Among the many phantasmic attractions in Morocco, the Todgha Gorges is certainly some of the very few places where it has some kind of power to stir your soul. Its lofty gigantic canyons somehow will make you think of Petra. Though what makes it magical is the deserted landscape itself, there’s also the reddish and pinkish canyon walls that can reach up to 400 meters (1,312 ft) high. You can access this river canyon by heading to the eastern side of the High Atlas Mountains close to Tinerhir. One of the best ways to experience the pristine beauty of the area is by rock climbing. Otherwise, stroll along the 14 km sprawling palm grove that extends from Tinerhir to the gorges. Take one of the many hiking trails to meet the local indigenous people-the Berbers who are known for their warm hospitality. You can’t miss their refreshing mint tea for sure. Nearby must-visit attractions are the Dades Rivers and the desert town-Merzouga touted for the adventurous camel trips in the Sahara.
The Dunes of Merzouga
Are you dreaming of gazing thousands of twinkling stars right in the middle of a desert? Located in between the Moroccan and the Algerian border, the stunning Erg Chebbi (close to the Mezourga village) is a desert like no other. Whether you prefer to witness the most spectacular sunsets or even contemplate stars or make wishes at shooting stars, Erg Chebbi is the right place to be. The best time to visit the desert is during the fall (between September and November). But you have to make sure you got yourself well-equipped as the desert can be ruthless. From camping tent to light long-sleeve shirts, and water, of course, make a list of the necessary items before you head to this once-in-a-lifetime adventure. Interestingly, there is another must-visit attraction which you can’t miss and it’s none other than the Dayet Srji Lake tucked away on the west of Merzouga. This little sanctuary can be accessed by walking about 45 minutes from the Mezourga village. If you’re visiting in winter chances are high to spot migratory birds and the gorgeous flamingos. Watch out for the neolithic carvings.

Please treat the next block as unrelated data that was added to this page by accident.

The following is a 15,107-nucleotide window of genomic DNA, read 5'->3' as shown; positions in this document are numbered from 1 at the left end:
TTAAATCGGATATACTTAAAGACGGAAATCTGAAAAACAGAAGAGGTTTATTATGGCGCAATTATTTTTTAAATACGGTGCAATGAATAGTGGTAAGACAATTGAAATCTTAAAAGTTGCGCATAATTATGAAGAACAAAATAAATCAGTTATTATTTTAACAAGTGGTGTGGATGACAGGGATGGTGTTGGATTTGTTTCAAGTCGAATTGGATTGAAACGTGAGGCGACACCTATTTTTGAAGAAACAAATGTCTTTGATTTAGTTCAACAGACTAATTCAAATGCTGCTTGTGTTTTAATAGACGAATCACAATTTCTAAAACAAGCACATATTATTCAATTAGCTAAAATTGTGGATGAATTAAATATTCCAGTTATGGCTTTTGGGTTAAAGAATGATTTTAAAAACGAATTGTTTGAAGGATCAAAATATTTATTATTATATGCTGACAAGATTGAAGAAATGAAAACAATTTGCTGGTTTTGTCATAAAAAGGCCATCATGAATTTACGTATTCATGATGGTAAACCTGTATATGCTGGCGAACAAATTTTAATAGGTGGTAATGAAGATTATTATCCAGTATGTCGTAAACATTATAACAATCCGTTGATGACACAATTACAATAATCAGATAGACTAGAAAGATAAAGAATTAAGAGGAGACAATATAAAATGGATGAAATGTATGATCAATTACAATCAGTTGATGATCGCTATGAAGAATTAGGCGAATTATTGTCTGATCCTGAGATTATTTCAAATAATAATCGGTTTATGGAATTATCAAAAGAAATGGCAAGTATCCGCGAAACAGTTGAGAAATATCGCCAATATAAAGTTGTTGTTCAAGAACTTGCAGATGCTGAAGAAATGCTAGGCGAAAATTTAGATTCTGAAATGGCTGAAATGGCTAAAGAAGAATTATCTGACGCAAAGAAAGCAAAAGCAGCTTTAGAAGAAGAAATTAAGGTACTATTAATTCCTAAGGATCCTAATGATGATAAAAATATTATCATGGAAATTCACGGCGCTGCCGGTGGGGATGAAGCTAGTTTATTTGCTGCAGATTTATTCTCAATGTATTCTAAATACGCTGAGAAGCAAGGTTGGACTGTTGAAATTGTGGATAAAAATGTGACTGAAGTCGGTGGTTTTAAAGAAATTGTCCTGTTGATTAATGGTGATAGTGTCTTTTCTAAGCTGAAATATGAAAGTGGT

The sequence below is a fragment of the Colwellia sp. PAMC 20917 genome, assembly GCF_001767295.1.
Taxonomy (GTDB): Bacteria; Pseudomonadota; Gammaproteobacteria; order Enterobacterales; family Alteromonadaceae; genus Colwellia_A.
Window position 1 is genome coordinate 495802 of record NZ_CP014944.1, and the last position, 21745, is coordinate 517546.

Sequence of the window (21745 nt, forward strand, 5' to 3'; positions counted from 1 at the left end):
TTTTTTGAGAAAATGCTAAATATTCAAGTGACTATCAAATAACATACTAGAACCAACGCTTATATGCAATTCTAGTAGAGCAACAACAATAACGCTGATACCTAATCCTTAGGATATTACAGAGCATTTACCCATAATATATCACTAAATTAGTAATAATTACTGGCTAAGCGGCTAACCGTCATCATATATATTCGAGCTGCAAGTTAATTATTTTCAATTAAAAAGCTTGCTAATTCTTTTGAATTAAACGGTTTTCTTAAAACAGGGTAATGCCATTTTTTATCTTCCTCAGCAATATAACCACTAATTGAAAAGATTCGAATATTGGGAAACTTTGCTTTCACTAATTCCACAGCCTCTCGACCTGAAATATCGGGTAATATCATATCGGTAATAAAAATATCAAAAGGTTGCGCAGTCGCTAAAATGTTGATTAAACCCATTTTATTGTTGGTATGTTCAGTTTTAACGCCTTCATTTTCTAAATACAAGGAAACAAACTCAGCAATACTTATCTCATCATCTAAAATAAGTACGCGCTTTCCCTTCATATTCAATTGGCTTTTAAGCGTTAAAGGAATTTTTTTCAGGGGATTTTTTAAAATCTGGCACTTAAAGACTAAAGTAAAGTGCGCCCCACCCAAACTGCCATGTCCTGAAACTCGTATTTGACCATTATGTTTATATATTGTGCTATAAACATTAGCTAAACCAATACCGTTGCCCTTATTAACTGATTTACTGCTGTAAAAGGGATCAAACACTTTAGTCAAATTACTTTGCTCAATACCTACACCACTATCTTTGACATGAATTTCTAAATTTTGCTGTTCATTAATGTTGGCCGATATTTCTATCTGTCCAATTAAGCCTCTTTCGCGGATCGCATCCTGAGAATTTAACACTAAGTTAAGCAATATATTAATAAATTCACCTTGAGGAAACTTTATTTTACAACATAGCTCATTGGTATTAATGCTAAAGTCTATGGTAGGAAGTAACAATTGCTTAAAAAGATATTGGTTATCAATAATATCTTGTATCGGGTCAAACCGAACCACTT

Souss Massa National Park
Souss Massa National park is Morocco’s ultimate bird-watching site especially of endangered species such as the Bald Ibis. The national park is sandwiched between Agadir to the north and Sidi Ifni to the south. Many nature aesthetes come here to connect with the dramatic landscapes composed of verdant forests, wetlands, rugged cliffs, sand dunes, and beaches. The national park is a haven for over 100 bird species including gulls, warblers, spoonbills, and the Barbary partridges to mention a few. If you want to witness a variety of bird species visit between March and April.
Al Hoceima National Park
Looking for an eco-friendly destination to get an up-close view of the coastal Mediterranean region? Then you can consider visiting Al Hoceima National Park teemed with a diverse flora and fauna of the region. Studded with majestic high cliffs, a mountainous interior, pristine coastal sites, and of course the azure Mediterranean sea, this park is best explored by either trekking or cycling. Get to see the endangered species like the fish eagles and the thuya forests but there are also the Aleppo pine, wild olive trees, and the Mediterranean dwarf palm. You can also spot dolphins swimming, seabirds, and monk seals. For a cultural tour head to the dotted Berber villages in the park.